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When Shivaji Stole Mughal Thunder in Maharashtra History Textbooks

Can three centuries of Mughal rule be condensed into three paragraphs in an Indian history textbook?

Updated
India
4 min read
When Shivaji Stole Mughal Thunder in Maharashtra History Textbooks
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The Mughals may have ruled over India for over three centuries – leaving a giant imprint on our culture; but the Maharashtra Education Board is unimpressed.

The board has cut down chapters on Mughal history to just a few paragraphs in the new history textbooks for Class VII students – choosing instead to make Chhatrapati Shivaji Maharaj and the Marathas the focal point of the book.

Saffron flags and an image of Shivaji Maharaj have replaced the Raigad fort on the cover of the new textbooks.
(Photo Courtesy: Ebalbharati)
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There are glaring differences in the latest edition and the 2008 edition of the book – that was taught in schools till last year. Let’s take a closer look.

The cover of the revised book now bears saffron flags and an image of Shivaji Maharaj instead of the Raigad fort that adorned the old edition.

Inside, the book contains a note for teachers that seeks to explain the decision to revise the curriculum. “The special feature of this presentation is that it focuses on Maharashtra. Even though our state is part of the Republic of India, if we study history from the perspective of Maharashtra, we will understand the position, role and contribution of Maharashtra in the history of India, and the students will develop a more mature national feeling”.

A note to teachers in the revised edition of the Class VII history book justifying the focus on Maharashtra.
(Photo Courtesy: Ebalbharati)

This disclaimer doesn’t do much for the readers. After all:

Eleven of the book’s 13 chapters focus only on the Marathas.

Here’s what the new Table of Contents looks like:

A look at the table of contents of the two editions.
(Photo Courtesy: Ebalbharati)

While the earlier edition saw Shivaji Maharaj being featured from Chapter 11 onwards, The revised edition introduces students to the warrior king and his achievements in Chapter 2.

Too caught up to read? Listen to the story:

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Three Centuries of Mughal Rule in 3 Paragraphs

The older edition focused on the impact of world events on India. In its first few chapters, the textbook introduced the concept of Feudalism, while also delving into the rise of Islam worldwide, and the Arab invasion of India. All of this is missing from the 2017 edition.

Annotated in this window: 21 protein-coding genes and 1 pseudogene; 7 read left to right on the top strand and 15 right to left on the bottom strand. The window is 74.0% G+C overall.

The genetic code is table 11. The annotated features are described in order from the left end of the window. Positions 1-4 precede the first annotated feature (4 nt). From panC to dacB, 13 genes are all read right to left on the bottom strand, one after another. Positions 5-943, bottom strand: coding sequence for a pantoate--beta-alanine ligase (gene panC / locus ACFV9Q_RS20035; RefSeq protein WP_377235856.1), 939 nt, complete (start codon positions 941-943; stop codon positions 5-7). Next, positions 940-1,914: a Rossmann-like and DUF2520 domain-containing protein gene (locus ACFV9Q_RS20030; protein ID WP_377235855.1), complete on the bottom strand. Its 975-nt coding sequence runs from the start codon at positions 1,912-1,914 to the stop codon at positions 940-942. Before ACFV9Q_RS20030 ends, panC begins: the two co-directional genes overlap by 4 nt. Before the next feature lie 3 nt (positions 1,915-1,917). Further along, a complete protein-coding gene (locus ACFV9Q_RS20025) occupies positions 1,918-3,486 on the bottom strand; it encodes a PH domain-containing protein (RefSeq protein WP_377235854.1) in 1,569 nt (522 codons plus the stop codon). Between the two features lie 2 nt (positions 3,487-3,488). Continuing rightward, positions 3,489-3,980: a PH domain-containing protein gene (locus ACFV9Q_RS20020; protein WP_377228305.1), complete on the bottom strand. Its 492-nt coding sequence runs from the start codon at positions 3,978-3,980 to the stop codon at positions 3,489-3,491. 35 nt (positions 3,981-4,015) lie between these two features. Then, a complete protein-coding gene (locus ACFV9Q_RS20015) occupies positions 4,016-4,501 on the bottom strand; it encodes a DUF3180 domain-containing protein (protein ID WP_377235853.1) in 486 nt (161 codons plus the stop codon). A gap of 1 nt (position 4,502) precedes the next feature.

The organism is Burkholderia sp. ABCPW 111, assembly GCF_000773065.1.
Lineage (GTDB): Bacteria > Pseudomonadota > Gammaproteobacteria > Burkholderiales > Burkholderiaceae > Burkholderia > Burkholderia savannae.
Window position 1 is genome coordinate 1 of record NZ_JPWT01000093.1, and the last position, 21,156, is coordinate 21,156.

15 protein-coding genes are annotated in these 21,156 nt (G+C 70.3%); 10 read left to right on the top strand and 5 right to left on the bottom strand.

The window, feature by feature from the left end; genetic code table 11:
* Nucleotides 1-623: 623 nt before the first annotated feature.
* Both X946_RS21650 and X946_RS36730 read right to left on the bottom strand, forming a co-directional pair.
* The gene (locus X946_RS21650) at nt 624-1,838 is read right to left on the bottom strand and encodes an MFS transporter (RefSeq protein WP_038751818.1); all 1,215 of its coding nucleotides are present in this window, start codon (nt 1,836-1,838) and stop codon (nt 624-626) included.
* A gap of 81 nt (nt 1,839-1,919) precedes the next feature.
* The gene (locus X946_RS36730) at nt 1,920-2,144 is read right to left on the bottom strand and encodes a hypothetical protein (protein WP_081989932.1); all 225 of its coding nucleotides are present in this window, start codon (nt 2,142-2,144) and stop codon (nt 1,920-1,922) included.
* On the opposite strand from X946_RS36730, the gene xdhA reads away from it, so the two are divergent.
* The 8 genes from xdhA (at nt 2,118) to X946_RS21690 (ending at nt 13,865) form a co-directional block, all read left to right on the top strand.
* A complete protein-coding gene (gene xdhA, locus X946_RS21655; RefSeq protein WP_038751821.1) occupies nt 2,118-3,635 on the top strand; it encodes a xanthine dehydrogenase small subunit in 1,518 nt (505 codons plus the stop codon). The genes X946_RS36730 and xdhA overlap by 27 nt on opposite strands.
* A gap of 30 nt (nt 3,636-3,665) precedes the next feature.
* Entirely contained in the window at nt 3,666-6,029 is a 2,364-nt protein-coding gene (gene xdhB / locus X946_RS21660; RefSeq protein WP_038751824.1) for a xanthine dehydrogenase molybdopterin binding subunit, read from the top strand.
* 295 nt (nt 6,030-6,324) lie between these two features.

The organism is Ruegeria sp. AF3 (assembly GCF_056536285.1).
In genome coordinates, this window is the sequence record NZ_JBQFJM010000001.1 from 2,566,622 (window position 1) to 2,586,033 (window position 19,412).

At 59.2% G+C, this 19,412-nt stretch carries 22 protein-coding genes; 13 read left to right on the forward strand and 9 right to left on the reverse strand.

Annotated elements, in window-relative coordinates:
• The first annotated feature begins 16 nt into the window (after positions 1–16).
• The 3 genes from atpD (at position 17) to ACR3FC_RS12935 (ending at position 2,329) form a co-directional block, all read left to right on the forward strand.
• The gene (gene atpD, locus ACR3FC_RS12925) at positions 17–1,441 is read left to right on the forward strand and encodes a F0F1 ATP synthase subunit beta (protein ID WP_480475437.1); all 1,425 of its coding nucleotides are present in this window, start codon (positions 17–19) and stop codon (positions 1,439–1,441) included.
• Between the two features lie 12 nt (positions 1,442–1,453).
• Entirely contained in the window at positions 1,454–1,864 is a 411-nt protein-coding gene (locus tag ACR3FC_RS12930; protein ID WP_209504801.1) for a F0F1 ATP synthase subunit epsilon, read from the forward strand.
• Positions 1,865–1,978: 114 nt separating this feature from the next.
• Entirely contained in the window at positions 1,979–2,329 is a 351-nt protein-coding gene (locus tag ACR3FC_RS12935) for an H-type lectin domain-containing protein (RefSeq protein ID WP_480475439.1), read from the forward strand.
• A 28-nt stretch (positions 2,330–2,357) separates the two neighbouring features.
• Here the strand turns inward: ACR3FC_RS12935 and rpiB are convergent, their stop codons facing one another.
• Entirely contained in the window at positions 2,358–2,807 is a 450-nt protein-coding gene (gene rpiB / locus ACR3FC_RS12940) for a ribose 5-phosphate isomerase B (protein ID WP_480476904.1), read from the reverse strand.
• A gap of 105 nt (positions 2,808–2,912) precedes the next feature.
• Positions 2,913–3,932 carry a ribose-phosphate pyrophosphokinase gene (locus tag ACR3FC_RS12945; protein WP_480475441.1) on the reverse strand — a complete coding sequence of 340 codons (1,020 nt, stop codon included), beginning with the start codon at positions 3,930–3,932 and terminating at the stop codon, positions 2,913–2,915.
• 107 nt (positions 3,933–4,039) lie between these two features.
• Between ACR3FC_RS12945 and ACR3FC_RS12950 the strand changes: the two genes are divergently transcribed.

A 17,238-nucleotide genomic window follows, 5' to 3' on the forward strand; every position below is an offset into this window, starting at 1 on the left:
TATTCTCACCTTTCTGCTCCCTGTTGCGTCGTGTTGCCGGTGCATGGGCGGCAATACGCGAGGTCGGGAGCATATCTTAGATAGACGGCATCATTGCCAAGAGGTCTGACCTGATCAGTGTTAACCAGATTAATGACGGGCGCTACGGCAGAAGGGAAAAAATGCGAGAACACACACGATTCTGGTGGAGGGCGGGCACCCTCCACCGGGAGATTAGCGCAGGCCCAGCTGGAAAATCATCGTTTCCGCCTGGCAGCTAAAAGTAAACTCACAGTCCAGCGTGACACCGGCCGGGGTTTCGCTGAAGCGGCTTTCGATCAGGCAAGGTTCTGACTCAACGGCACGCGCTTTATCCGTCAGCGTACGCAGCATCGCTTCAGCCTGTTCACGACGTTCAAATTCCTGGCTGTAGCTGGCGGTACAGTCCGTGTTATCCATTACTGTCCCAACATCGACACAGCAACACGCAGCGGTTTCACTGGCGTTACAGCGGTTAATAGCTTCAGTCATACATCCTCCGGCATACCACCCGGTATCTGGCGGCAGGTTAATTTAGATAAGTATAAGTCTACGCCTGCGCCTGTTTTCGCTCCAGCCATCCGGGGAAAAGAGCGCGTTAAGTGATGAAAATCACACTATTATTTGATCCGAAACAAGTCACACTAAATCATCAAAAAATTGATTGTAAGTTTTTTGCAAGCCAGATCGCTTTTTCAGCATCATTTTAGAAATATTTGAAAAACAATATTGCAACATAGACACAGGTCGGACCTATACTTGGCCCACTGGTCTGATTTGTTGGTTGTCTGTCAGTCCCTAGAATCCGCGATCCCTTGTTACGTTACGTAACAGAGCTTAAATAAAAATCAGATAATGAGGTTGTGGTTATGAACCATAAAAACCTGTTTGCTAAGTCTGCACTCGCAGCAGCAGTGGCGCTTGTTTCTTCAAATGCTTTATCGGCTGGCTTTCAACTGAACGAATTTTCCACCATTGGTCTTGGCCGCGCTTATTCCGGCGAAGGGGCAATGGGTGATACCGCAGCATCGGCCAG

Three whole chapters dedicated to the Mughal emperors in the earlier edition have now been condensed to barely three paragraphs. The religious, architectural, cultural and political influence of the Mughals finds no place in the new edition.

In the old edition, Akbar is referred to as a “wise and watchful administrator”. His religious policies were termed "liberal and tolerant". The 2017 edition, however, only has three lines that summarise his entire reign:

Akbar was the most powerful King of the Mughal dynasty. When he tried to bring India under his central authority, he faced opposition.
Role of Mughal emperors condensed to just a few paragraphs in the latest edition.
(Photo Courtesy: Ebalbharati)

What About Regional Kingdoms?

Not just the Mughals, the history of regional kingdoms have also been left out of the edition.

History of the Vijaynagar, Bahamani and the Rajput dynasties are given a passing mention, while the Chola dynasty and the Yadavas find no mention at all.
History of the Vijaynagar, Bahamani and the Rajput dynasties are given a passing mention, while the Chola dynasty and the Yadavas find no mention at all.
(Photo Courtesy: Ebalbharati)

Key events, like Muhammad bin Tughlaq's decision to shift his capital from Delhi to Daulatabad, and Razia Sultan becoming the first woman to rule over Delhi, have been omitted from the revised text.

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Do students need to learn the history of the Marathas to understand Maharashtra and pre-Independence events better? Yes, they do. But can this only happen at the expense of other key historical events and figures? Can we afford to neglect the aspects of history that helped define India as we know it today?

(We all love to express ourselves, but how often do we do it in our mother tongue? Here's your chance! This Independence Day, khul ke bol with BOL – Love your Bhasha. Sing, write, perform, spew poetry – whatever you like – in your mother tongue. Send us your BOL at bol@thequint.com or WhatsApp it to 9910181818.)

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